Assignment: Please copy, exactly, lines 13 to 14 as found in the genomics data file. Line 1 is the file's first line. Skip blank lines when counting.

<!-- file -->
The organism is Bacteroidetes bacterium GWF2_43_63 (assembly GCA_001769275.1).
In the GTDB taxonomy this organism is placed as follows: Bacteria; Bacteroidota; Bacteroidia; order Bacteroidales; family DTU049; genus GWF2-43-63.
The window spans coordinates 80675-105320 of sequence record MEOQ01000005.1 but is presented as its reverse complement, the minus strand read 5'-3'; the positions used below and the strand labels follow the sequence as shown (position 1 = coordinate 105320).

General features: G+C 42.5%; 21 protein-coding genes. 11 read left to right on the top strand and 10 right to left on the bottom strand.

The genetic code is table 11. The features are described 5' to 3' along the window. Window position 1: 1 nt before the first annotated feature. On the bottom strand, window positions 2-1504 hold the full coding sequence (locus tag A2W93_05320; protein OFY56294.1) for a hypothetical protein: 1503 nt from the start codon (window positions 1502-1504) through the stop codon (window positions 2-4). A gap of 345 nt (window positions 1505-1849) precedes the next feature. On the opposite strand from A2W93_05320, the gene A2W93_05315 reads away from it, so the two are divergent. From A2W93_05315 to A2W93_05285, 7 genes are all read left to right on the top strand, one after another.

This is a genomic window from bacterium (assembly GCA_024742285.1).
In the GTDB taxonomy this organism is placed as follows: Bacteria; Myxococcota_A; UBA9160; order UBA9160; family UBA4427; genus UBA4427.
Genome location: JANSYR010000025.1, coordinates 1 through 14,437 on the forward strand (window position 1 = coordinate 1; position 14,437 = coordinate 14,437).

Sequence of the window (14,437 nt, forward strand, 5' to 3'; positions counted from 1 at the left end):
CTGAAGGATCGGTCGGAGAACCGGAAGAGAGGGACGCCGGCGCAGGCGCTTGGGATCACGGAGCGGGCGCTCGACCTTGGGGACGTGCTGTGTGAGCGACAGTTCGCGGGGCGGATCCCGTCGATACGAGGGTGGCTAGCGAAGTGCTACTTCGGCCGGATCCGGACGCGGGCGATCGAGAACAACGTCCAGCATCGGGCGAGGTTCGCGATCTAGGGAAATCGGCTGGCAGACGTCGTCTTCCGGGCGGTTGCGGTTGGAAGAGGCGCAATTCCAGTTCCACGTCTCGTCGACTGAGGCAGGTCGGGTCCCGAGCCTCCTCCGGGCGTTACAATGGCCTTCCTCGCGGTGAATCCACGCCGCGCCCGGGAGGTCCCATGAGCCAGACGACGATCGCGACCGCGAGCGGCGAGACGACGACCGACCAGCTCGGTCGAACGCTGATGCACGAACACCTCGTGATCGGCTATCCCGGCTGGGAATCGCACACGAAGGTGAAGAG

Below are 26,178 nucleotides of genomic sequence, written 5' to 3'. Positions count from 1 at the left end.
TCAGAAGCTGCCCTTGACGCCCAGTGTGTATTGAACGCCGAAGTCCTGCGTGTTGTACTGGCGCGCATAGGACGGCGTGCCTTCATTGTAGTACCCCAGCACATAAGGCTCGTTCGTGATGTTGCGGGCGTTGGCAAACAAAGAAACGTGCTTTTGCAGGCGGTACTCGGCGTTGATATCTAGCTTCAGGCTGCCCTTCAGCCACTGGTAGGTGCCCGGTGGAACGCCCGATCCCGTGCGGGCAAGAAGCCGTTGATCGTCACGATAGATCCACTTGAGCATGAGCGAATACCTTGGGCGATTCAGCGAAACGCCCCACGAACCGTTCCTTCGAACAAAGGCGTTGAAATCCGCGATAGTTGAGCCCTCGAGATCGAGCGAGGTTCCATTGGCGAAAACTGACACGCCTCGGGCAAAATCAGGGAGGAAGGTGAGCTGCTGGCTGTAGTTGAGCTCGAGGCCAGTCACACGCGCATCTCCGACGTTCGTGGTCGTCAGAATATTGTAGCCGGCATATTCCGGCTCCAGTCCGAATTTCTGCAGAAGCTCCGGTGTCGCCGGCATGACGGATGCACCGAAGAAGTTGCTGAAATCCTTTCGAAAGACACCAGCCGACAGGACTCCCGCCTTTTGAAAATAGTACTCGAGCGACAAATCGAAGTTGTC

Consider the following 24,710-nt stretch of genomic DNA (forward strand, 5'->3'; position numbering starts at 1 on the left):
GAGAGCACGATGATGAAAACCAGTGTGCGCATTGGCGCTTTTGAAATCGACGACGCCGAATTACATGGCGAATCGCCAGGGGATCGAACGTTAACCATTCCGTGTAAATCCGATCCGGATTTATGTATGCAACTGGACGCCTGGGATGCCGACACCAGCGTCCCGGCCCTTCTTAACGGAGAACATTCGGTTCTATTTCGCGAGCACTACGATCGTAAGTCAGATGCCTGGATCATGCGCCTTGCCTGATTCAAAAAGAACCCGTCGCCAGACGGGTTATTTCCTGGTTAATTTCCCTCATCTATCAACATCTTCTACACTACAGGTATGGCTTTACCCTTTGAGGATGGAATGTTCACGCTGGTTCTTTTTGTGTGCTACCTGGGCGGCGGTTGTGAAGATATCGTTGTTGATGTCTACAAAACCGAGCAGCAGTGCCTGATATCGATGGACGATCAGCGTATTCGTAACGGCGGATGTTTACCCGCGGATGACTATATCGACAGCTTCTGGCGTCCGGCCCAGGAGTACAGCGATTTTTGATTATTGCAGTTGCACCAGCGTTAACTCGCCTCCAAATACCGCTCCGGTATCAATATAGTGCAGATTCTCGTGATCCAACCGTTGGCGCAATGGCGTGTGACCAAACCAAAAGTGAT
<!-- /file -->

Consider the following 24,710-nt stretch of genomic DNA (forward strand, 5'->3'; position numbering starts at 1 on the left):
GAGAGCACGATGATGAAAACCAGTGTGCGCATTGGCGCTTTTGAAATCGACGACGCCGAATTACATGGCGAATCGCCAGGGGATCGAACGTTAACCATTCCGTGTAAATCCGATCCGGATTTATGTATGCAACTGGACGCCTGGGATGCCGACACCAGCGTCCCGGCCCTTCTTAACGGAGAACATTCGGTTCTATTTCGCGAGCACTACGATCGTAAGTCAGATGCCTGGATCATGCGCCTTGCCTGATTCAAAAAGAACCCGTCGCCAGACGGGTTATTTCCTGGTTAATTTCCCTCATCTATCAACATCTTCTACACTACAGGTATGGCTTTACCCTTTGAGGATGGAATGTTCACGCTGGTTCTTTTTGTGTGCTACCTGGGCGGCGGTTGTGAAGATATCGTTGTTGATGTCTACAAAACCGAGCAGCAGTGCCTGATATCGATGGACGATCAGCGTATTCGTAACGGCGGATGTTTACCCGCGGATGACTATATCGACAGCTTCTGGCGTCCGGCCCAGGAGTACAGCGATTTTTGATTATTGCAGTTGCACCAGCGTTAACTCGCCTCCAAATACCGCTCCGGTATCAATATAGTGCAGATTCTCGTGATCCAACCGTTGGCGCAATGGCGTGTGACCAAACCAAAAGTGAT